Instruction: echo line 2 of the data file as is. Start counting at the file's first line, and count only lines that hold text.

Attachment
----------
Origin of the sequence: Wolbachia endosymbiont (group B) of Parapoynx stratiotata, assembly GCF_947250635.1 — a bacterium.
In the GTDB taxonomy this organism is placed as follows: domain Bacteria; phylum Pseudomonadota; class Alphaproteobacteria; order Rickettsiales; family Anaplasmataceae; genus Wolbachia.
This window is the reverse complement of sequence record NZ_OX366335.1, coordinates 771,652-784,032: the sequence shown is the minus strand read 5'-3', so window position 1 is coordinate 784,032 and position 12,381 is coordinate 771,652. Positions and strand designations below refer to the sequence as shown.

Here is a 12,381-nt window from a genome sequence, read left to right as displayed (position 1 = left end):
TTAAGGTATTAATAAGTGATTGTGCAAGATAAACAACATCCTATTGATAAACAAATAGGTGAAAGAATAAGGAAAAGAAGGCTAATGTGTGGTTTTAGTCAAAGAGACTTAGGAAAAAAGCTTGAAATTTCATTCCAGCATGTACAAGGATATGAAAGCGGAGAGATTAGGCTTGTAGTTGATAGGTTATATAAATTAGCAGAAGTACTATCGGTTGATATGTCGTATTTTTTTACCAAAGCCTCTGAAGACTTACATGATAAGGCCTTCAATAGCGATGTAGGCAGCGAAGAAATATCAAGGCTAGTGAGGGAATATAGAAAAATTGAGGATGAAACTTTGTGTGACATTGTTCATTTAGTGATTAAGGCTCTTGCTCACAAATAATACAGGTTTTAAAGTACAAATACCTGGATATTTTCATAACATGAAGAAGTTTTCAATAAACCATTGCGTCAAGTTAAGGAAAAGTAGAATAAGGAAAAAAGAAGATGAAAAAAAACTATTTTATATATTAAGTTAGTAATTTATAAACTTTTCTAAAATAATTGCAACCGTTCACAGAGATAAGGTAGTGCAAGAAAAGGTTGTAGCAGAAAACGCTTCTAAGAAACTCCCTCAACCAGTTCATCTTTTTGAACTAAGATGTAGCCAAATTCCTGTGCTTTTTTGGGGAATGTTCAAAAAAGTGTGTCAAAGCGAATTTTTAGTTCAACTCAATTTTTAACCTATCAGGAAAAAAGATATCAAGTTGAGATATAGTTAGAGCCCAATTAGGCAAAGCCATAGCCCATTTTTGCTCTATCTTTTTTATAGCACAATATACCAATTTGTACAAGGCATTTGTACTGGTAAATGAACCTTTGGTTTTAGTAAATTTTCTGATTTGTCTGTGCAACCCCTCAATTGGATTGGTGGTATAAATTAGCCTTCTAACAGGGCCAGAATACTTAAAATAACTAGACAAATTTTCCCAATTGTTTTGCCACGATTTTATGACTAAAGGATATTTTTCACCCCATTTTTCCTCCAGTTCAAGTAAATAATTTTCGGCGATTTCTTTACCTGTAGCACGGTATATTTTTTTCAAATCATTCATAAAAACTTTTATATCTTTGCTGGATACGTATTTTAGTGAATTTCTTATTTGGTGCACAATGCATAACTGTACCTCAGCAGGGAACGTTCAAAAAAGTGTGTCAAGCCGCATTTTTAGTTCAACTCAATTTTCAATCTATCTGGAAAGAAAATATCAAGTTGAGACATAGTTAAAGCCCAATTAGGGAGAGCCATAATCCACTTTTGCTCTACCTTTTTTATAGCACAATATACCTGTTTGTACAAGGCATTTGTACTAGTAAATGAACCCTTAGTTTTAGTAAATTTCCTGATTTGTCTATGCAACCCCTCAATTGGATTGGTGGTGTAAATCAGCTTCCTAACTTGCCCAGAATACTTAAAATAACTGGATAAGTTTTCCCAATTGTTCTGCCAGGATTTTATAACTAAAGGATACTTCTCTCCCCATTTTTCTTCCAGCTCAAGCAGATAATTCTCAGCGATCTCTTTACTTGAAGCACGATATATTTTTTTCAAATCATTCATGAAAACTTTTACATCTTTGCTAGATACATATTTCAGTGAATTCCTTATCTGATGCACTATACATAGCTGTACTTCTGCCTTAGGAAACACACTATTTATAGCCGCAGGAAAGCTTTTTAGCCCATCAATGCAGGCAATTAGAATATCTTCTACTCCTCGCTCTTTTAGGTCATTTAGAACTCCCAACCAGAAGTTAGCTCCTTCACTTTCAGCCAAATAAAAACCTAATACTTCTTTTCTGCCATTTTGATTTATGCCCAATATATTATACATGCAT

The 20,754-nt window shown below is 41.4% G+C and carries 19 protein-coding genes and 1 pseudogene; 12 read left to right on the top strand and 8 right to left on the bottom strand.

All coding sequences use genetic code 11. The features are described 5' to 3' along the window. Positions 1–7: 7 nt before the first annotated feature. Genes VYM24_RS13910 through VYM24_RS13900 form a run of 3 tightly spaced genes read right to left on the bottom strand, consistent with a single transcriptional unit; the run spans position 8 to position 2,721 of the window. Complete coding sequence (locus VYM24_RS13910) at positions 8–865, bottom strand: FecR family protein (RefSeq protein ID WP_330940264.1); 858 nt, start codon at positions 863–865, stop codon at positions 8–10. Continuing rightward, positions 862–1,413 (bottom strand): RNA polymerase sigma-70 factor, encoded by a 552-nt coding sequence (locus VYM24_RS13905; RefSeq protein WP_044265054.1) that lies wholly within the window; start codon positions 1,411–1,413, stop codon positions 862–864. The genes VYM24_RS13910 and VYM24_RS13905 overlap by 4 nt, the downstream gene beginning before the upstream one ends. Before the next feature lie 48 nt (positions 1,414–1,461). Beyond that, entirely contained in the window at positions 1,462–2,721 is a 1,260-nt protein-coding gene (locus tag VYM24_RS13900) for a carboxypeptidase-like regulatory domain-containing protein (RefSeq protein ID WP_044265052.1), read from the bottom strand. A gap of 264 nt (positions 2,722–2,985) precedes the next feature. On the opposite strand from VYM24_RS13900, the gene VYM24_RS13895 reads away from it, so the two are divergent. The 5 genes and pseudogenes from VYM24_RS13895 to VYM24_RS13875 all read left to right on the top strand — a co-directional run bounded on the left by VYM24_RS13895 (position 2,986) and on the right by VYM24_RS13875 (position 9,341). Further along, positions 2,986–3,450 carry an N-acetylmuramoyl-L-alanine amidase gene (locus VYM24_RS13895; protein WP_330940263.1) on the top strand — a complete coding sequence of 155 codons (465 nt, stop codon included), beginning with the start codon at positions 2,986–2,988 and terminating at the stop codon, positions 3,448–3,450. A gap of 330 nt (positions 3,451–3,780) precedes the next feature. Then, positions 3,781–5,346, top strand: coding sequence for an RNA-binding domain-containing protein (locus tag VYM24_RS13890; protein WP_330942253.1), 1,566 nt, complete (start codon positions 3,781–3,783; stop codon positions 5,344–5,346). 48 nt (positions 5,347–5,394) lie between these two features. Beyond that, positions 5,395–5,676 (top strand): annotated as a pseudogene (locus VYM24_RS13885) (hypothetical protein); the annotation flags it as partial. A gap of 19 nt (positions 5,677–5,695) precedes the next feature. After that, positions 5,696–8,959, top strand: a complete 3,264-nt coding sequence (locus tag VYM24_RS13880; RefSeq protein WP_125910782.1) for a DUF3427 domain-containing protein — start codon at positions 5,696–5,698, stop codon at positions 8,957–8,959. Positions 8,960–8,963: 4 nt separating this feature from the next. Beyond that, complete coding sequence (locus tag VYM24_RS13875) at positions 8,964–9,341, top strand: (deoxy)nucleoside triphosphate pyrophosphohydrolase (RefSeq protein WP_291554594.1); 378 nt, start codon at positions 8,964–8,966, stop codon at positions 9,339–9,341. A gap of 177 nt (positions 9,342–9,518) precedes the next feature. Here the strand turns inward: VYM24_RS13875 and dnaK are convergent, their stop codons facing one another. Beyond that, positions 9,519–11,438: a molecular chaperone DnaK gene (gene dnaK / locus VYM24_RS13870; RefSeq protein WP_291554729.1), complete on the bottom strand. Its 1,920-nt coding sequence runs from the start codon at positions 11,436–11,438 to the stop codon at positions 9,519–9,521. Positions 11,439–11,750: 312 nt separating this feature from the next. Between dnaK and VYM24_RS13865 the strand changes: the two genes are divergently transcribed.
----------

In the GTDB taxonomy this organism is placed as follows: domain Bacteria; phylum Pseudomonadota; class Alphaproteobacteria; order Rickettsiales; family Anaplasmataceae; genus Wolbachia.